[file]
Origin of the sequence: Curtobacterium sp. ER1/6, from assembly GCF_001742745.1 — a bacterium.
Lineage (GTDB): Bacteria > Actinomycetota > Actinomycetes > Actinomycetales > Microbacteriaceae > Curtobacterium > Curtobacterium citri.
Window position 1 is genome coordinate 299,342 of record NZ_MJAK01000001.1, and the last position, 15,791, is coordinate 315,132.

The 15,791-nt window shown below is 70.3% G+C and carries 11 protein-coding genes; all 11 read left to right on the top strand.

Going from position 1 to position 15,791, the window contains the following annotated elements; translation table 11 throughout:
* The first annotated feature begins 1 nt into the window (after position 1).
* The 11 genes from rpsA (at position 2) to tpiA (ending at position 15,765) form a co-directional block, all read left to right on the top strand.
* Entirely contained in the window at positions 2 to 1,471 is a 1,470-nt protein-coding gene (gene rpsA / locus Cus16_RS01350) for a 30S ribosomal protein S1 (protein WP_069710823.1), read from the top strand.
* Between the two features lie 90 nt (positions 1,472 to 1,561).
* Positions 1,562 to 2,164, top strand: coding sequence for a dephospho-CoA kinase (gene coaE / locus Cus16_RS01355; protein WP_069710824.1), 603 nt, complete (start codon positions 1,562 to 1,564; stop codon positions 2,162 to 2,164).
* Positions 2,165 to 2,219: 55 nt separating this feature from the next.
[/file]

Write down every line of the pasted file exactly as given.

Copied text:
Origin of the sequence: Curtobacterium sp. ER1/6, from assembly GCF_001742745.1 — a bacterium.
Lineage (GTDB): Bacteria > Actinomycetota > Actinomycetes > Actinomycetales > Microbacteriaceae > Curtobacterium > Curtobacterium citri.
Window position 1 is genome coordinate 299,342 of record NZ_MJAK01000001.1, and the last position, 15,791, is coordinate 315,132.

The 15,791-nt window shown below is 70.3% G+C and carries 11 protein-coding genes; all 11 read left to right on the top strand.

Going from position 1 to position 15,791, the window contains the following annotated elements; translation table 11 throughout:
* The first annotated feature begins 1 nt into the window (after position 1).
* The 11 genes from rpsA (at position 2) to tpiA (ending at position 15,765) form a co-directional block, all read left to right on the top strand.
* Entirely contained in the window at positions 2 to 1,471 is a 1,470-nt protein-coding gene (gene rpsA / locus Cus16_RS01350) for a 30S ribosomal protein S1 (protein WP_069710823.1), read from the top strand.
* Between the two features lie 90 nt (positions 1,472 to 1,561).
* Positions 1,562 to 2,164, top strand: coding sequence for a dephospho-CoA kinase (gene coaE / locus Cus16_RS01355; protein WP_069710824.1), 603 nt, complete (start codon positions 1,562 to 1,564; stop codon positions 2,162 to 2,164).
* Positions 2,165 to 2,219: 55 nt separating this feature from the next.